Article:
Throughout his life, Galileo always sought empirical evidence to support or refute the scientific ideas of his time. This was Galileo's approach to the revolutionary theory put forth by Copernicus in the sixteenth century, which said that Earth orbited the Sun. Even though astronomical observations already suggested to Galileo that heliocentrism, as the theory was known, was correct, he continued to look for tangible, earthly evidence that would support it further. While aboard a boat traveling to Venice, he surmised that ocean tides might provide the explanation he was seeking.
Galileo argued that the tides resulted from variations in the surface speed of Earth, which, according to the heliocentric view, is both turning on its axis and orbiting the Sun. He said that at any given time certain points on Earth's surface are moving in the direction of orbit, while other points are moving in the opposite direction, resulting in a difference in surface speed. This slowing down and speeding up, Galileo concluded, would cause the oceans to move back and forth, just as water in a basin sloshes when the basin is rocked back and forth. Despite being based on empirical observations, the conclusion Galileo made about the motion of Earth causing tidal variations was wrong, and it became known as his biggest scientific mistake.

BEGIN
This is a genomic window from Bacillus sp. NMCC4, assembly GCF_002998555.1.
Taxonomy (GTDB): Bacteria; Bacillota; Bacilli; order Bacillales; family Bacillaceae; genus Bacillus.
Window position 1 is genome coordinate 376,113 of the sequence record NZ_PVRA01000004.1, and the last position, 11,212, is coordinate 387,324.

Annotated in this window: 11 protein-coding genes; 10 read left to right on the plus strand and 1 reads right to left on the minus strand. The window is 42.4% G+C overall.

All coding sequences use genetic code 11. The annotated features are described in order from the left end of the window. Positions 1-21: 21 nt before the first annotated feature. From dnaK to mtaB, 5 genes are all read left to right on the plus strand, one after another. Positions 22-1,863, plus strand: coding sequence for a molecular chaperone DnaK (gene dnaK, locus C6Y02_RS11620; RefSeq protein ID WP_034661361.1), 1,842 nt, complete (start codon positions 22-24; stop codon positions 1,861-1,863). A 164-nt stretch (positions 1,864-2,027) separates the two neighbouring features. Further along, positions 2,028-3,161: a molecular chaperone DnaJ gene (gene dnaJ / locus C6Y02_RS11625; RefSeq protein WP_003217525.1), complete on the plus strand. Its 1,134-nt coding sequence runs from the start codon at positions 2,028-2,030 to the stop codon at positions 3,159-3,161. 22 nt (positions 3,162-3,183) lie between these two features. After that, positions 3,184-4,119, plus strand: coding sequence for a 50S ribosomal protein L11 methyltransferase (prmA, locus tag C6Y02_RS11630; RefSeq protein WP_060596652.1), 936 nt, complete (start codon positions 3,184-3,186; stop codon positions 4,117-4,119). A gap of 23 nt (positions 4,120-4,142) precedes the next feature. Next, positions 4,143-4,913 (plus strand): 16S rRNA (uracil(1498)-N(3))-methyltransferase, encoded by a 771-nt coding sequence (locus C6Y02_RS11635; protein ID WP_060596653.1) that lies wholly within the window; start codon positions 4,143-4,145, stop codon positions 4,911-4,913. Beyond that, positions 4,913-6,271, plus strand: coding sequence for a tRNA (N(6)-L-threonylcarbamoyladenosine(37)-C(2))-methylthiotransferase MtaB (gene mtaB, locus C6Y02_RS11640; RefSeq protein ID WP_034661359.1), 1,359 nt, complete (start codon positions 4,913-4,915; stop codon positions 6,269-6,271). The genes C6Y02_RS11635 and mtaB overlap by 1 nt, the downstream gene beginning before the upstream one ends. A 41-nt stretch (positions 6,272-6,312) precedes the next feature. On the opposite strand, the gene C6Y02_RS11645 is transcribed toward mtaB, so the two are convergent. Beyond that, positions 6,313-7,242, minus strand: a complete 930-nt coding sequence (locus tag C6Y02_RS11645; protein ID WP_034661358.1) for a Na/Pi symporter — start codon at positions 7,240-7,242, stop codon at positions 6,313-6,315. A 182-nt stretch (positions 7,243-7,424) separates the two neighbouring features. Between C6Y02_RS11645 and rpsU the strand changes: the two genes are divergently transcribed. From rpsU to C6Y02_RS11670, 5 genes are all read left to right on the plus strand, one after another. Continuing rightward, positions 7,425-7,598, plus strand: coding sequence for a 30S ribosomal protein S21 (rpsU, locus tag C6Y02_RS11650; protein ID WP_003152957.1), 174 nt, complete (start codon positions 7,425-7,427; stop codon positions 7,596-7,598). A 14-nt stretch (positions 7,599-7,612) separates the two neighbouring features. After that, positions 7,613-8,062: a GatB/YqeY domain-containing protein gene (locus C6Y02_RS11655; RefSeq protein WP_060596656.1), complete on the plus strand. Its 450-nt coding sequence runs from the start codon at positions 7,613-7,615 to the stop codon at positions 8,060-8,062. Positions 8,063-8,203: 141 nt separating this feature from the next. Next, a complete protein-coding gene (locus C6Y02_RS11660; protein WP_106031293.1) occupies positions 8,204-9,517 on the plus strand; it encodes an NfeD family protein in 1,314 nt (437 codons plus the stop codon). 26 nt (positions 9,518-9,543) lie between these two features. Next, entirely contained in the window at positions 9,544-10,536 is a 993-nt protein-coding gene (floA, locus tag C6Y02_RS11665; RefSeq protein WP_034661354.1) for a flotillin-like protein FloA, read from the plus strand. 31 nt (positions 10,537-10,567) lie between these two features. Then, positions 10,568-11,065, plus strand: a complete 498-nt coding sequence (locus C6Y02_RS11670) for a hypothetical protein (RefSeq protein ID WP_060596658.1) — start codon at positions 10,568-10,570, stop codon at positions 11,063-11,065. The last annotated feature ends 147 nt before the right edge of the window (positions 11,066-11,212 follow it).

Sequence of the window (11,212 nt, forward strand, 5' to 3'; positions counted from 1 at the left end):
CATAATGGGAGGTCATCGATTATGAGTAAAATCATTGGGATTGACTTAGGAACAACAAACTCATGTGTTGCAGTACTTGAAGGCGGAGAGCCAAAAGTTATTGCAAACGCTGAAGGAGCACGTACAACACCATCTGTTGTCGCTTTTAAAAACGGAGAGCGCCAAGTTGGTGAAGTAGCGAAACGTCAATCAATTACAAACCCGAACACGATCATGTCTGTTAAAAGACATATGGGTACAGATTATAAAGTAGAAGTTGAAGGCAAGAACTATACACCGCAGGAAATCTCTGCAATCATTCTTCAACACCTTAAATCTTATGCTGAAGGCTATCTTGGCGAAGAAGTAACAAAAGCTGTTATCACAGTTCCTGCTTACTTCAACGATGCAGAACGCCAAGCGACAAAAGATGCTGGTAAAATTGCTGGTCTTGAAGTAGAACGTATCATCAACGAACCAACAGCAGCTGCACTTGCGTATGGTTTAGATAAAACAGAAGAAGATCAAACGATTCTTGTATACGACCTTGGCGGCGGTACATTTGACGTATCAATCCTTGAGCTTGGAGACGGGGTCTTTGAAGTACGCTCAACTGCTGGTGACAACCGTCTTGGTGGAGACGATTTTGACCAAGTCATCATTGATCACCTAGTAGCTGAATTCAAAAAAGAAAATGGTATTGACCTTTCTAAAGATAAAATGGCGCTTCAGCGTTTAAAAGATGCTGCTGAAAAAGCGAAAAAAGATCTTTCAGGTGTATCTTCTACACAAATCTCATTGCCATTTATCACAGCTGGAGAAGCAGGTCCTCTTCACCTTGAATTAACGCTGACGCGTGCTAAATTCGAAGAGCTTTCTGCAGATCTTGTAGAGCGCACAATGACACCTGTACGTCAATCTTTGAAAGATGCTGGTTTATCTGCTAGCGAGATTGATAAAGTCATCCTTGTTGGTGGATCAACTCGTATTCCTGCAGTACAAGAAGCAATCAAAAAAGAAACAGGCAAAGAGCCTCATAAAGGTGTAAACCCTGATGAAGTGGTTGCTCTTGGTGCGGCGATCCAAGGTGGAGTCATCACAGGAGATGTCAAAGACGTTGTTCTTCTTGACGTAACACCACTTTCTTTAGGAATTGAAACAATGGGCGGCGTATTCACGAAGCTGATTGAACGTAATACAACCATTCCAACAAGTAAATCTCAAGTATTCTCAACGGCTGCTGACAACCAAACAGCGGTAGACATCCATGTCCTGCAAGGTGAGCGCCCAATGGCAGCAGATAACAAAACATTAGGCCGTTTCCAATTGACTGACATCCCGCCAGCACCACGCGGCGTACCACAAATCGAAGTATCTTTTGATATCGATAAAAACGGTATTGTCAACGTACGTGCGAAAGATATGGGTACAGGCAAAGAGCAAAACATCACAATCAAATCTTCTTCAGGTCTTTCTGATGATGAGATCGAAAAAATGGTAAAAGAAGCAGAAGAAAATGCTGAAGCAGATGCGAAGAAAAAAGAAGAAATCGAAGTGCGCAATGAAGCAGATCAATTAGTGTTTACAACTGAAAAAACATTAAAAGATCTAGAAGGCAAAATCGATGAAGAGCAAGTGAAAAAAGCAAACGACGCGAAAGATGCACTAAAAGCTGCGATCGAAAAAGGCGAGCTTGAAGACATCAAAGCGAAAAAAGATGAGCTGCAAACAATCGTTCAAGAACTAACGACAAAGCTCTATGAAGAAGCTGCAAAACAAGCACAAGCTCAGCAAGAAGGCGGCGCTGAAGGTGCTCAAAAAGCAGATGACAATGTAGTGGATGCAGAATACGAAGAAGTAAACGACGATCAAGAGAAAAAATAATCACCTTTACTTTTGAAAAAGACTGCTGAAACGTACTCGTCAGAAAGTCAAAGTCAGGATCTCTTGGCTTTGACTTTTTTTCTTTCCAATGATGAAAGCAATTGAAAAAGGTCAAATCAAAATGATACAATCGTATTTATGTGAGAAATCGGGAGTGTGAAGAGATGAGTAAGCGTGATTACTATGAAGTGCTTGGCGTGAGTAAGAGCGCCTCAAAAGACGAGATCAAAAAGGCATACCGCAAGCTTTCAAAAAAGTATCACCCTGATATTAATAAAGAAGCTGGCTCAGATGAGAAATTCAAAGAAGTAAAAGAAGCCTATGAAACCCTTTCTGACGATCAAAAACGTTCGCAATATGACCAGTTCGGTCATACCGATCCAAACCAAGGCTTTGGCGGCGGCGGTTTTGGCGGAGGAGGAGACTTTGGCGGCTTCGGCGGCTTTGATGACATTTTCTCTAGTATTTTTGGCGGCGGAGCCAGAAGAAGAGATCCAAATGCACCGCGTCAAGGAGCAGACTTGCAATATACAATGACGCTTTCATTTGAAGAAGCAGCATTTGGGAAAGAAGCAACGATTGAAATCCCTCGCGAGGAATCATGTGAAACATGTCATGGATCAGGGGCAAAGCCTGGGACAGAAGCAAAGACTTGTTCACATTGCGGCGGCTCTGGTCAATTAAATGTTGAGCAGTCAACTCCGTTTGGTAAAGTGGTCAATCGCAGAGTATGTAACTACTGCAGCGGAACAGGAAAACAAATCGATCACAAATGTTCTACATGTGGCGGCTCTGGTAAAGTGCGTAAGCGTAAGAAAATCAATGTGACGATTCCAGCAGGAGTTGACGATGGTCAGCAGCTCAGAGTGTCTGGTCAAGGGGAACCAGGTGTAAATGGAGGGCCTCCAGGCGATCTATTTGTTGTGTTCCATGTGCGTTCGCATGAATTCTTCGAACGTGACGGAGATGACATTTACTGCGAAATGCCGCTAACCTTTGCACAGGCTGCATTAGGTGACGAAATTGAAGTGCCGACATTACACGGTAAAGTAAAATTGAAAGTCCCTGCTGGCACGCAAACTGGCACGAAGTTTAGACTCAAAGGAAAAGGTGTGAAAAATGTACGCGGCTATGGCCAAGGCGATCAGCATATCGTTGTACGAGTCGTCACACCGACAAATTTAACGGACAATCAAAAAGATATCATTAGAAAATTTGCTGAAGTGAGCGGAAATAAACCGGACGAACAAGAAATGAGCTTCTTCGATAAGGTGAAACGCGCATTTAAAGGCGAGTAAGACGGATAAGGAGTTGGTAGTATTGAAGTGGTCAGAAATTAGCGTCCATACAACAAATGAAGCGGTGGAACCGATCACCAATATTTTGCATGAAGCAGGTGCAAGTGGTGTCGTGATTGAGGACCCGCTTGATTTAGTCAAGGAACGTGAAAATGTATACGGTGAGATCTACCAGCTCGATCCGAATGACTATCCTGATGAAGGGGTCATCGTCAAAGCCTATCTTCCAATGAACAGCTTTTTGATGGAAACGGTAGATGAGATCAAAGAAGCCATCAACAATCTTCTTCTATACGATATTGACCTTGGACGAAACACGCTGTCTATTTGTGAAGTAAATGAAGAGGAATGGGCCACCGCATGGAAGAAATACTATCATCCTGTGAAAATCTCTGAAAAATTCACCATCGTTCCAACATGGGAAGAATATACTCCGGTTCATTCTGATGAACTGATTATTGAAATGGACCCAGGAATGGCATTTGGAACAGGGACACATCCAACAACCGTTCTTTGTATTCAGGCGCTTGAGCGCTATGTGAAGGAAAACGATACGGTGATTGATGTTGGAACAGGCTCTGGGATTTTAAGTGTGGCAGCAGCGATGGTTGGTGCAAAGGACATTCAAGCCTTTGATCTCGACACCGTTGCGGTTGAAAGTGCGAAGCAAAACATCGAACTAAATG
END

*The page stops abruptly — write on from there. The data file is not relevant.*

Physicists now know that just as Earth's gravity pulls at the Moon, keeping it in orbit around our planet, the Moon also pulls at Earth. This pull causes ocean water to bulge on the side of Earth nearest the Moon. It also makes the water bulge on the other side of Earth at the same time. This is because the Moon's gravitational pull is strongest on the water closest to the Moon, a bit weaker on the solid Earth and weaker still on the water on the far side of Earth. In essence, the Moon is both pulling the water that is closest to it away from Earth and pulling Earth away from the water on the far side. As Earth spins, the water surrounding land masses experiences these bulges at regular intervals, causing the tides to rise and fall.
What everyday experience led Galileo to his explanation of the tides? How did Galileo gather evidence to support his theory of the tides? Do you think incorrect theories help or hinder the development of scientific knowledge? Why? What is another example of a scientific explanation that was reasonable given the tools and knowledge at the time, but that was later disproved by new evidence? Look at tide tables for a specific place and observe when the tides are high and low, and how high and low they are at different times of the month.